Hospital on wheels: An Express medical train that is the lifeline of rural India

India holds the distinction of having some of the best railway systems in the world. A country with the largest rail network in the world, India also features among the top countries that is a must-see by train. There are cheap general category trains, regal luxury trains, slow running trains, point to point express trains along with mountain toy trains and underwater trains in India. Around 20 types of trains are currently on the tracks. 

Jeevan Express or Lifeline Express is the latest addition to Indian railways. If the world’s first hospital on a train started from Mumbai’s Chhatrapati Shivaji Terminus in 1991, the Lifeline Express offers a multitude of medical services, from major surgeries to cancer treatment. The idea was to give medical aid to the people of rural India, especially those who do not get easy access to healthcare facilities. 

“The Lifeline Express train is presently stationed at the Badarpur station in Lumding Div. of NFR in Assam serving patients free of cost. The train is equipped with 2 modern operation theatres,5 operating tables & other facilities” - the Indian railways had tweeted it on their official Twitter page. 

It was the Mumbai based NGO, Impact India Foundation who proposed the idea to the Ministry of Railways. Shortly afterwards, the Indian Railways (IR) and IIF signed a deal (MoU) under which the Railways agreed to provide a three-coach train, supply water and electricity and maintain it, while the NGO would operate the medical services. The funding is provided by IIF, National Charitable Organisations, Indian Corporations and other individuals. Not just India, this is the first of its Medical Express train in the world and has inspired similar endeavours in India and other countries.  

Initially, the Express train contained only three coaches, including an operation theatre. Sponsored by private and public organisations, the Lifeline Express’s projects so far have treated over a million poor people in rural parts of the country free of cost. The train has conducted around 93 projects so far in India. In the revamped train, they have added 5 new coaches as well. 

Today they are equipped with A/C coaches, power car, 12-berthed staff quarters, a well-stocked pantry, water purifier, gas stove, electric oven, and refrigerator. There is an eye-testing unit, dental unit, an x-ray unit, pharmacy, a mammography unit, a gynaecology examination room, a pathology lab, patient wards, 5 operating tables, consultation cubicles, an auditorium armed with an LCD unit and state-of-the-art operation theatres. The train is fitted with close circuit Television and public address systems.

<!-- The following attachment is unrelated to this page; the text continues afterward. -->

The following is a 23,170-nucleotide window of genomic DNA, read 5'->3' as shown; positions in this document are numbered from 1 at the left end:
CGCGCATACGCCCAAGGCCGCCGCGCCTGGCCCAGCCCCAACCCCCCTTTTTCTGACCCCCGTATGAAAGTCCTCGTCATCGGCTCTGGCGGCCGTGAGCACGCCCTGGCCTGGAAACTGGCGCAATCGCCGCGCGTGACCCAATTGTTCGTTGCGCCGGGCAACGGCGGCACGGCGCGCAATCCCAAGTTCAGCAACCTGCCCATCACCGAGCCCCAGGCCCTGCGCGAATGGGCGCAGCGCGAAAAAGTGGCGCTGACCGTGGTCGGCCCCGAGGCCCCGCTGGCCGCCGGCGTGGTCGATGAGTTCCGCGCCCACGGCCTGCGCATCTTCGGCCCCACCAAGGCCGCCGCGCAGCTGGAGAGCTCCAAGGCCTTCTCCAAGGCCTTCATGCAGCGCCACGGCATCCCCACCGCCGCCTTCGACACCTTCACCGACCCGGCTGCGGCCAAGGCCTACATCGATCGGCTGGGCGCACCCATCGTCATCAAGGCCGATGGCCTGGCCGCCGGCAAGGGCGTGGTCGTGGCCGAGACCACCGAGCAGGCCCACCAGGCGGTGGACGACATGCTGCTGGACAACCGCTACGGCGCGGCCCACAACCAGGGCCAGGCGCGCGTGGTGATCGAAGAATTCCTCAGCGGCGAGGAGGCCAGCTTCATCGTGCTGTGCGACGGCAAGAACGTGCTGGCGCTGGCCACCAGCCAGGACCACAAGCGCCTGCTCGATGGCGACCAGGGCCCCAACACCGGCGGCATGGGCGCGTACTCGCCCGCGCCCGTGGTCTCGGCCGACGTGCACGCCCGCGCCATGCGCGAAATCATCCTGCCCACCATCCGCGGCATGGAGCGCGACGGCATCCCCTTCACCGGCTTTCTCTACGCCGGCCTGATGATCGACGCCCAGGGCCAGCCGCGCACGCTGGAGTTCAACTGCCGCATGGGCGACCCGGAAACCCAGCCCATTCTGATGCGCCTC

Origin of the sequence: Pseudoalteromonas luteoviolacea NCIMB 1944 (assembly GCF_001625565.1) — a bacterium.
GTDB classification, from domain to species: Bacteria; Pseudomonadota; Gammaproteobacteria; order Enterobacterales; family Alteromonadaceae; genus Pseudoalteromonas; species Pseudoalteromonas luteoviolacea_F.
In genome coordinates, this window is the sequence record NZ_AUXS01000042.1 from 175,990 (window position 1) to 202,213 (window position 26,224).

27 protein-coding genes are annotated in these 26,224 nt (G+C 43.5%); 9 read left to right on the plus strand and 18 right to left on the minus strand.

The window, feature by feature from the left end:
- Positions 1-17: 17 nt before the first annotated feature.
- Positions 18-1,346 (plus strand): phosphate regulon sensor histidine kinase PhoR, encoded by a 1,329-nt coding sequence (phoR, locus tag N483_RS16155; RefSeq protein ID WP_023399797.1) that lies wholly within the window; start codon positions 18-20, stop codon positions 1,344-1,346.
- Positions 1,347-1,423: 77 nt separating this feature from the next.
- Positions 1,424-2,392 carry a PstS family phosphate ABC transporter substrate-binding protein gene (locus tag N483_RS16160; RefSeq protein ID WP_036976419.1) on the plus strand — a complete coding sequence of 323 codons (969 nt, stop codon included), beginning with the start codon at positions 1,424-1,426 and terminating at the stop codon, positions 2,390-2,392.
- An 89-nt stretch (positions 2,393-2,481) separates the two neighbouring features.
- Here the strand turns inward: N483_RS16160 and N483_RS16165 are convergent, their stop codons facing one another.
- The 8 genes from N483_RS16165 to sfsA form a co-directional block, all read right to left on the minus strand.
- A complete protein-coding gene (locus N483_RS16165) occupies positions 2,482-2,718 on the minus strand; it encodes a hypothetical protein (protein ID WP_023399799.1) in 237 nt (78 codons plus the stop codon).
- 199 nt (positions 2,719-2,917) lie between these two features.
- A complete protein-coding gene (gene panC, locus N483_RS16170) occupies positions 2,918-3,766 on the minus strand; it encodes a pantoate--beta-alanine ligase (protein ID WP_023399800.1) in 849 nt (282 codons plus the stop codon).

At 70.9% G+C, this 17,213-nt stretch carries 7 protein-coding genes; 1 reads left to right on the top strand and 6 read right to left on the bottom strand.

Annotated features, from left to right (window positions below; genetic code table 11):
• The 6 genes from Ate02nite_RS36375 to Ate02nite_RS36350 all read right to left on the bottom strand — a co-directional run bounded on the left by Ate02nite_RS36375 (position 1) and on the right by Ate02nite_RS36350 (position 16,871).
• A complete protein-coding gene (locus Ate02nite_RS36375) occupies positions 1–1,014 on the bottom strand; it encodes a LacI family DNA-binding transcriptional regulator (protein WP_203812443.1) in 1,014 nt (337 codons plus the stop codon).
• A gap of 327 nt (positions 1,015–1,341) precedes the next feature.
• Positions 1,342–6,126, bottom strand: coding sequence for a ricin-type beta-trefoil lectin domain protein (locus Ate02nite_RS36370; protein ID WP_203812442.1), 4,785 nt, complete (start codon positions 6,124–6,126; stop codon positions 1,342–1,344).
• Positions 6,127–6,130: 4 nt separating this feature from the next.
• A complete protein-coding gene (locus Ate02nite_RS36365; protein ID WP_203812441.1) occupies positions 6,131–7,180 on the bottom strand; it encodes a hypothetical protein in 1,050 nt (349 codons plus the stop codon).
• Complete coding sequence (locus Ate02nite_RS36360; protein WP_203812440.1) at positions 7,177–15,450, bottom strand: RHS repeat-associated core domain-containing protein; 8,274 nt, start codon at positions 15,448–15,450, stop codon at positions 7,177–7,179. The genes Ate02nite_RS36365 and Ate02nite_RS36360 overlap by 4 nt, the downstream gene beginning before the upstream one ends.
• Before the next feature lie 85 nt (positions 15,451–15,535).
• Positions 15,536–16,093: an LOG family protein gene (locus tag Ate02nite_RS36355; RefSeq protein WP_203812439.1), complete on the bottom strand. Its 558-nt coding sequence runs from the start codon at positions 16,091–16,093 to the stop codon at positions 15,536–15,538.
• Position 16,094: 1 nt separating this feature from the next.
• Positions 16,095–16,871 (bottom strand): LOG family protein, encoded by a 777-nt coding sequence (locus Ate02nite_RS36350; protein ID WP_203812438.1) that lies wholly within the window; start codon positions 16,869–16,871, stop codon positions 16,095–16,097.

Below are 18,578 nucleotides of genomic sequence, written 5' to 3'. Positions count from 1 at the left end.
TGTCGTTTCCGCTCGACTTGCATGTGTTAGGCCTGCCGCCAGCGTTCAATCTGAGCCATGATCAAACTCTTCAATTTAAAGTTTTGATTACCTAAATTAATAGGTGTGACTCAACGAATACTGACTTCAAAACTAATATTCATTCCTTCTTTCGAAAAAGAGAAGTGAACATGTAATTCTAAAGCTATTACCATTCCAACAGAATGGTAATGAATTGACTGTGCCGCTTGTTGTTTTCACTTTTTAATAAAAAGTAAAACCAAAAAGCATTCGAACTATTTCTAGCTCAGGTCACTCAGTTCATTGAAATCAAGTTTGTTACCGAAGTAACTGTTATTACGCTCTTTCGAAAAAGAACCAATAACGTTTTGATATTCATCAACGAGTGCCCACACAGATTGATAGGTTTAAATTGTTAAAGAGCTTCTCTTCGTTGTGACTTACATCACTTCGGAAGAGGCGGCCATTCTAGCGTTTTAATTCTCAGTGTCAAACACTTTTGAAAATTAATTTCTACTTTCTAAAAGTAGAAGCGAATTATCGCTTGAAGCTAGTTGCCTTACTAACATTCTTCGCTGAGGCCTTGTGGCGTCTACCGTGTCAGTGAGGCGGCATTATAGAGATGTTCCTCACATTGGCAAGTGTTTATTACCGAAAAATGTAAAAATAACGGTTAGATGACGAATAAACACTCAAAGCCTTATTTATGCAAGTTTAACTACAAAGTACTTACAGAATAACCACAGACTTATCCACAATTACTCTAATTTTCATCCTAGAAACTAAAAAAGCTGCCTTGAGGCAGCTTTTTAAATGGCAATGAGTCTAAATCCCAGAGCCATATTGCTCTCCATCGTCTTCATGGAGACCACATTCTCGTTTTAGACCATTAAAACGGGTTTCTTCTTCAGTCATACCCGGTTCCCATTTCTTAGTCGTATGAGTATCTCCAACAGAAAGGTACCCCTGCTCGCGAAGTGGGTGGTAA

Nearly 2 lakh medical professionals from across the world are offering free services. Children and physically challenged people are given top priority. They are also focussed on offering medical help to those who are affected by natural calamities and pandemics. 

The train will stop at each place for 20-25 days. They regularly camp in different parts of India to conduct medical projects that offer free consultation, treatment, and surgeries in various specialities. Usually, a medical team would visit the area to evaluate the health supplies including disability data and vital health indicators. Later they would team up with the primary health centre or community health centre to prepare a list of those who require surgeries.

Life Express relies on community participation and gets help from local villages and non-governmental organizations who offer food and laundry services to find accommodations for post-operative patients and family who accompany them. They conduct medical awareness camps for local doctors, and school students. 

The facility is available from January 5 to 24 for the people of Barak Valley. 

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